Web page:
Dec. 29, 2008 -- A popular book that presents an alternative vaccine schedule for infants and toddlers is flawed, misguided, and puts children at significant risk of preventable diseases, the journal Pediatrics reports in a harshly-worded article.
The Vaccine Book: Making the Right Decision for Your Child, by the widely-followed Robert Sears, MD, of Capistrano Beach, Calif., contains recommendations for vaccines that are at odds with those of the American Academy of Pediatrics and is dangerous, Paul Offit, MD, of the University of Pennsylvania's School of Medicine, tells WebMD.
The book also undermines recommendations by the CDC and the American Academy of Family Physicians, Offit says.
His analysis of the book is published in the latest edition of Pediatrics, the official journal of the American Academy of Pediatrics.
Sears' book, which has become a best seller and is popular among parents leery of vaccines, has induced many to change vaccine schedules or avoid recommended vaccinations for their children, Offit tells WebMD.
"What he does is, he capitalizes on the current culture's fear of vaccines by saying, 'not only do I understand your fear but I will provide you with a mechanism whereby you can act on that fear,'" Offit says. "His method is to separate, delay, or withhold some vaccines. That means some children become more susceptible for a longer time to diseases, and there is no reason to delay."
Alternative Vaccine Schedule: What Sears Says
Sears' book provides parents with alternative "schedules" for having children vaccinated to protect them from diseases once common in kids. For example, he proposes splitting up the measles-mumps-rubella vaccine, normally given all at once, into separate components spread over a few years, to keep from overloading children's immune systems. Although he writes that he has no research to show that giving the MMR and chickenpox vaccines at the same time is dangerous, he feels parents should have their children protected against the diseases gradually.
Sears tells WebMD that Offit and others have misunderstood his book, and that he believes in vaccines recommended by the American Academy of Pediatrics (AAP) and other medical organizations. He says he plans to write a rebuttal to Offit's article for submission to Pediatrics.
"I almost see myself as an ally of the AAP in that I'm finding ways to encourage parents who otherwise would not vaccinate [their children] to go ahead and vaccinate," Sears says. "I believe that my options will actually increase the vaccination rate. My book is admittedly not pro the AAP's vaccine schedule. My advice does differ in the way vaccines are given, but ultimately, I agree that vaccines should be given. For parents afraid of the way AAP says to do it, I give them an alternative."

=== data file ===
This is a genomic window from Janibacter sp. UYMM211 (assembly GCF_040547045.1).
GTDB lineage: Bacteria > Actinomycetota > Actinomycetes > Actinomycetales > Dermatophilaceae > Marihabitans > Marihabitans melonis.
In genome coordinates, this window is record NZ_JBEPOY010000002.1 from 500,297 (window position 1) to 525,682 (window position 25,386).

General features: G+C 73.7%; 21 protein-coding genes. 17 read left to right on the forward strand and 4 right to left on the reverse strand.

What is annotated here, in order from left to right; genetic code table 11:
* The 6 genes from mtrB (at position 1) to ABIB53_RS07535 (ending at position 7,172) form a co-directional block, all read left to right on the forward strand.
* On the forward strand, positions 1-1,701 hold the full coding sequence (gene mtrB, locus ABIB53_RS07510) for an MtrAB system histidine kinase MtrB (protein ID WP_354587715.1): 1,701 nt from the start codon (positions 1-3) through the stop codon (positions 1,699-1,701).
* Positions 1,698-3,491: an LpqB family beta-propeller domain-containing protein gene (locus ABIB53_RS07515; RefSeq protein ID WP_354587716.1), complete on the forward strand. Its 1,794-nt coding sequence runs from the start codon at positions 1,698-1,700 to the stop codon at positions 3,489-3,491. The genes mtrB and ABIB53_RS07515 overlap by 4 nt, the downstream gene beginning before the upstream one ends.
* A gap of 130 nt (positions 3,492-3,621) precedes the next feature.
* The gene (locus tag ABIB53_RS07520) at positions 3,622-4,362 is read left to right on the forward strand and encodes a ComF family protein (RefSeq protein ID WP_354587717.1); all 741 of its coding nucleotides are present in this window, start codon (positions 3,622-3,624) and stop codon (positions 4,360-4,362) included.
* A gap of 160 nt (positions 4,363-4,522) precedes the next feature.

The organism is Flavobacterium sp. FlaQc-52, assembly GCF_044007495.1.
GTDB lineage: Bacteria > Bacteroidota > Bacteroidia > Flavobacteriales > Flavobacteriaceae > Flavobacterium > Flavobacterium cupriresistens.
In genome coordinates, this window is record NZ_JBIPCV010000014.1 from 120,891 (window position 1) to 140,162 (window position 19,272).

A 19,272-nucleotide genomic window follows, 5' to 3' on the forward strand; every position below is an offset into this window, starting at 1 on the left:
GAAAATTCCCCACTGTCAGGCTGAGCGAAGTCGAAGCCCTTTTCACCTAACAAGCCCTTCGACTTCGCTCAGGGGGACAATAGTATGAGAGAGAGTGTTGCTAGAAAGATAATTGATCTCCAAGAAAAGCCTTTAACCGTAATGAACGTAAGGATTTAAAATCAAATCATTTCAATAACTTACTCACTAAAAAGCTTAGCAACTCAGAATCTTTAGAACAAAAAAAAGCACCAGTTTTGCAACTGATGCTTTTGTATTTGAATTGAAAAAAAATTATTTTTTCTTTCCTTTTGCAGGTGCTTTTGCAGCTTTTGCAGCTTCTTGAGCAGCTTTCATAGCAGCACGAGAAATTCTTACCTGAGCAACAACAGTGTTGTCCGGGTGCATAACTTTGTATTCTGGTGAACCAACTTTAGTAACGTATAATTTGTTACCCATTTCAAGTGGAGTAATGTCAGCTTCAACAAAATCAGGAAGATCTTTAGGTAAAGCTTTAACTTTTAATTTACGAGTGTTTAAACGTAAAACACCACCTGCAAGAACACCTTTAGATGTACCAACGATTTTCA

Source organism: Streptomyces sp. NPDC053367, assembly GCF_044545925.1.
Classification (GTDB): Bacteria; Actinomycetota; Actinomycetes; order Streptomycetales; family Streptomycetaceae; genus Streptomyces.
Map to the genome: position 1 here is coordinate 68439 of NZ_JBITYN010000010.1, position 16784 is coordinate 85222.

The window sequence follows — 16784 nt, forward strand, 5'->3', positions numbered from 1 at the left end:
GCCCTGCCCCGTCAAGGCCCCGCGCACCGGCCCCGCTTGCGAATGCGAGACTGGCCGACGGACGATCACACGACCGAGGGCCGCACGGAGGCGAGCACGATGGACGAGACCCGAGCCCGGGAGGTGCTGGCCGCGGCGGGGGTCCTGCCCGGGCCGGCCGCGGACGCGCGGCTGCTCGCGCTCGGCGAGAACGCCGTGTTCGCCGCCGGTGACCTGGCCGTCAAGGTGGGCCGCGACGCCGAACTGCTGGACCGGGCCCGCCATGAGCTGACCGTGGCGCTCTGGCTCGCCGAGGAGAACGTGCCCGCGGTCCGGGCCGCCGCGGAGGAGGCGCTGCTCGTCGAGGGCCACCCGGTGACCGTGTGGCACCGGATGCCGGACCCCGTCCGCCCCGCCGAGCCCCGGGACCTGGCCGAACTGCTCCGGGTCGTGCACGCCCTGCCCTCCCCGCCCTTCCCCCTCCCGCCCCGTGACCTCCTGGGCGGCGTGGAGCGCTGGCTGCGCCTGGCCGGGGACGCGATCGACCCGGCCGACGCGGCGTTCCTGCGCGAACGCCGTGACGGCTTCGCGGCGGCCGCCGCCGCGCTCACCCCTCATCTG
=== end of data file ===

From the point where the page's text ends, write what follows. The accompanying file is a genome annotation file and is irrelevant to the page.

He says "there is no science that is conclusive enough to show any links between vaccines and autism" but that his book provides "ways to vaccinate if you are worried about autism that may decrease the theoretical link if you believe there is such a link."
While numerous studies by the CDC, Institute of Medicine, and others have found no link between vaccines and autism, many people, including celebrities such as Jenny McCarthy, remain unconvinced.
Their case was bolstered earlier this year when a federal court ruled that a Georgia girl was entitled to compensation because she developed autism-like symptoms after receiving vaccines that aggravated a pre-existing condition.
These ongoing fears have had a tangible impact: A 2005 survey of vaccine-refusing parents published in the Archives of Pediatrics & Adolescent Medicine found that two-thirds of respondents said their main reason for rejecting vaccines was concern that they might be harmful.
The co-founders of a vaccine safety watchdog group, the National Vaccine Information Center, blame their children's learning disabilities and attention deficit disorder on reactions to the diphtheria, pertussis, and tetanus vaccine (DPT).
Impact of Vaccine Delay
"Most recently, with the addition of several new vaccines to the infant schedule, some parents have become concerned that children receive too many vaccines too early," Offit says in the article. "Given that young infants currently receive 14 different vaccines, requiring as many as five shots at a single visit and 26 inoculations by 2 years of age, the concern that children might be overwhelmed by too many vaccines is understandable."
But there is no scientific validation to justify their fears, Offit tells WebMD.
Any delay of vaccines increases the likelihood that children will develop controllable diseases such as pneumococcus, pertussis, and chickenpox, Offit says, and the evidence that vaccines work is overwhelming. "If you withhold or separate or delay vaccines, those children suffer the consequences, and children suffer."
He says that that enforcement of vaccine mandates, which were initiated because of measles outbreaks that swept across the U.S. in the mid-1970s, has dramatically reduced hospitalizations and deaths resulting from vaccine-preventable diseases. He also says that states with philosophical exemptions to vaccines have higher rates of vaccine-preventable diseases (such as pertussis) compared with states without such exemptions.
He writes that "recent outbreaks of measles in 15 states" were caused by groups of concerned parents who fell prey to unjustified fears.
Offit writes that many parents are wary of accepted recommendations in part because they harbor "a suspicion of profit motive driven by pharmaceutical companies" as well as "misinformation on the Internet."
"It's very easy to scare people," Offit says. "It's very hard to unscare them."